Whooping Cough Making A Comeback
Cases of whooping cough are at the highest levels since the 1950s.
In California, it is the worst outbreak in 60 years with 10 deaths already.
Contributing to this are children who aren’t fully immunized, people who were never immunized and what’s called a waning immunity.
“The immunity that our bodies develop following the immunizations, does appear to disappear as you get older,” says Dr. Mark Diamond of Children’s Community Pediatrics.
And closer to home, in the northern panhandle of West Virginia, three cases of lab confirmed disease in one county. Two were infants too young to be immunized. The other was a school-aged child who had been immunized, reflecting the variation in response to vaccine.
In our area, no such pattern yet.
“We’ve had 29 cases reported, and that’s in keeping with what we’ve been seeing in past years,” says Allegheny County Health Department spokesman Guillerno Cole. “The cases that we are seeing are mainly younger people, the average age is 15.”
“We have had whooping cough, pertussis, in the greater Pittsburgh region,” says Dr. Diamond. “It’s been there for years. We fortunately have had no serious complications, there’ve been no deaths reported.”
Doctors are warning, being lax about vaccination could lead to a surge of cases here.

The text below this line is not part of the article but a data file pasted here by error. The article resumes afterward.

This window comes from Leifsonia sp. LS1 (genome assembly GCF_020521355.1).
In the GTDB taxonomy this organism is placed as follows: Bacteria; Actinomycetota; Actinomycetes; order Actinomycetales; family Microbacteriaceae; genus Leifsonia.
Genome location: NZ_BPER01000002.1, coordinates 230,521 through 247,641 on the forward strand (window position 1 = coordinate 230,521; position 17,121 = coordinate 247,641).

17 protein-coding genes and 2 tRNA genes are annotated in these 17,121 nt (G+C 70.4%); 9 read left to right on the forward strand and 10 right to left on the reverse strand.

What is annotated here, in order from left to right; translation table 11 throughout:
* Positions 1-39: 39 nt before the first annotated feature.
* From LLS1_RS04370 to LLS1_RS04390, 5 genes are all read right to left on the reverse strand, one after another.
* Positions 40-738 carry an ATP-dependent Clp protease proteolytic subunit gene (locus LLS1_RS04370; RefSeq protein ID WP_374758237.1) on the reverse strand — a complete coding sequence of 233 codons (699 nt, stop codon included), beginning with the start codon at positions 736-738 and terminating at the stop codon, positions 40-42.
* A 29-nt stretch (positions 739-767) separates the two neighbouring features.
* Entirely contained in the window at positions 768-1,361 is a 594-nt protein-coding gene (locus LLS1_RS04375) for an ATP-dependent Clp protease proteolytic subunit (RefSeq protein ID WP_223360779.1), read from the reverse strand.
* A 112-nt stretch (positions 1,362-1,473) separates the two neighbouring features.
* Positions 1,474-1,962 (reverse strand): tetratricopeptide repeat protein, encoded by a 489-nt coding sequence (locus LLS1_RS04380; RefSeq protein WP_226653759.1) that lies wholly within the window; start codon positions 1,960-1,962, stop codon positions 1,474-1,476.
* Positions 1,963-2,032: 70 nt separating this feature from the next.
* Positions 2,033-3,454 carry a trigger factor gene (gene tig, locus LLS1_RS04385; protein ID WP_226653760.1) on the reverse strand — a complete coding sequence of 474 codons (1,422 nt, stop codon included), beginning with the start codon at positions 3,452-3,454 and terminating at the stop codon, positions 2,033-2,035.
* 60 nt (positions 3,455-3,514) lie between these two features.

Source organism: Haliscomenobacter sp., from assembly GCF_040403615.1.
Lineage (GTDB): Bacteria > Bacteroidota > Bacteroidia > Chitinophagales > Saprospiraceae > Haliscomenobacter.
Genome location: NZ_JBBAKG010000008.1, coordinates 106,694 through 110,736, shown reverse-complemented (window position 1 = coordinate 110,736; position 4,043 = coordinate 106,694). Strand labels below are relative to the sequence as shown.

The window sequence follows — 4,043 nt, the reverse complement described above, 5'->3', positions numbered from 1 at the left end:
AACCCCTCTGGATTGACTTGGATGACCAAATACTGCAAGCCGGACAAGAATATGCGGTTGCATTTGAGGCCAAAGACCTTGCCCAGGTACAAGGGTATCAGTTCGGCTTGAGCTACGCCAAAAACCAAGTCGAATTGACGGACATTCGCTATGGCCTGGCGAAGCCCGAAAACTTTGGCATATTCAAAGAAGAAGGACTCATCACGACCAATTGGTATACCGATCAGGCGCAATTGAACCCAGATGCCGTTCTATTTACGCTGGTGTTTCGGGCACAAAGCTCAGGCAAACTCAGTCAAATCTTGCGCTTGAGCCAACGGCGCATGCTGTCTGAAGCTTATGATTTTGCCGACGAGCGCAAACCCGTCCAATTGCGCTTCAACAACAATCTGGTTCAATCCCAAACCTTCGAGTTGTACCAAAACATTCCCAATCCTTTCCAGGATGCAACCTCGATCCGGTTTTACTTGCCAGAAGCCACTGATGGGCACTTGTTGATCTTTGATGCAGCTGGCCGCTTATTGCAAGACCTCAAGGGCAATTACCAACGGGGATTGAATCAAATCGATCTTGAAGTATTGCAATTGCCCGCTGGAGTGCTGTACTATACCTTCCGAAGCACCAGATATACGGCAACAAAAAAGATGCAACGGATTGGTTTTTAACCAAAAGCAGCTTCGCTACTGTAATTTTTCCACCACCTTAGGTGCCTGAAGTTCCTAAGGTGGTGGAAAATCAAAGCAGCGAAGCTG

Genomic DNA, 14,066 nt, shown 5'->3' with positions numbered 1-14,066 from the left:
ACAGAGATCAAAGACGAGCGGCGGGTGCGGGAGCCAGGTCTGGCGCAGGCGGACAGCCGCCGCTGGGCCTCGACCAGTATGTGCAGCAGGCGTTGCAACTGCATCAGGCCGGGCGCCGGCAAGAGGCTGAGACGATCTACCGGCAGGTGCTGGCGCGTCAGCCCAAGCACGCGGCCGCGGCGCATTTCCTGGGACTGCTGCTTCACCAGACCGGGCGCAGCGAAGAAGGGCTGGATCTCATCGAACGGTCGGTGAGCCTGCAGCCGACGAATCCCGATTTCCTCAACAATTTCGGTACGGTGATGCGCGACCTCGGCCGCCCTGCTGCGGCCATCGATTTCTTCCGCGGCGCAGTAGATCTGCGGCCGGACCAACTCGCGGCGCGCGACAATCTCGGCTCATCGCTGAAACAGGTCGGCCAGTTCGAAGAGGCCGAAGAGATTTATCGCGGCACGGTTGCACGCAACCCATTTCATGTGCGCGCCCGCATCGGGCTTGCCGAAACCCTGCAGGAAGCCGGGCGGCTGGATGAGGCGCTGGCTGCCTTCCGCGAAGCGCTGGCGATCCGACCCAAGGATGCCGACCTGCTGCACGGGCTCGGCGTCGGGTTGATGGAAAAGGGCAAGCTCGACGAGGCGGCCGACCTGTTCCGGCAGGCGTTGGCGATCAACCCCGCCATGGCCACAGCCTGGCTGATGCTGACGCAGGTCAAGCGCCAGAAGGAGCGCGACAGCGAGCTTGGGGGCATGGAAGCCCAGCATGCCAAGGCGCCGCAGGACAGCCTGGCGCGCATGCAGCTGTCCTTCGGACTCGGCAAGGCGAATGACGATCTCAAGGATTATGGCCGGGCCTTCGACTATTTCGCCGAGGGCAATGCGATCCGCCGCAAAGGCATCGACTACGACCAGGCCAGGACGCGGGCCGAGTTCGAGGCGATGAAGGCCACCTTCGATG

“We’re finding that adults are getting whooping cough, and they’re spreading it to the children. It’s been shown that as many as 70 to 75 percent of all cases of whooping cough in children is from direct exposure to adult family members,” Dr. Diamond continues.
“We’ve also seen cases in older adults, even people in their 60s,” Cole points out.
“And they need to get booster shots also and generally don’t,” warns Dr. Diamond.
Whooping cough is a very contagious bacterial infection. It has similar symptoms to a cold, but there’s the characteristic whoop of a cough and severe coughing spells that can turn a child red or blue. It can be treated with antibiotics, which can also prevent the spread to others.
Before a vaccine was available, whooping cough killed as many as 10,000 people in the United States each year. Now, the annual number of deaths is less than 30.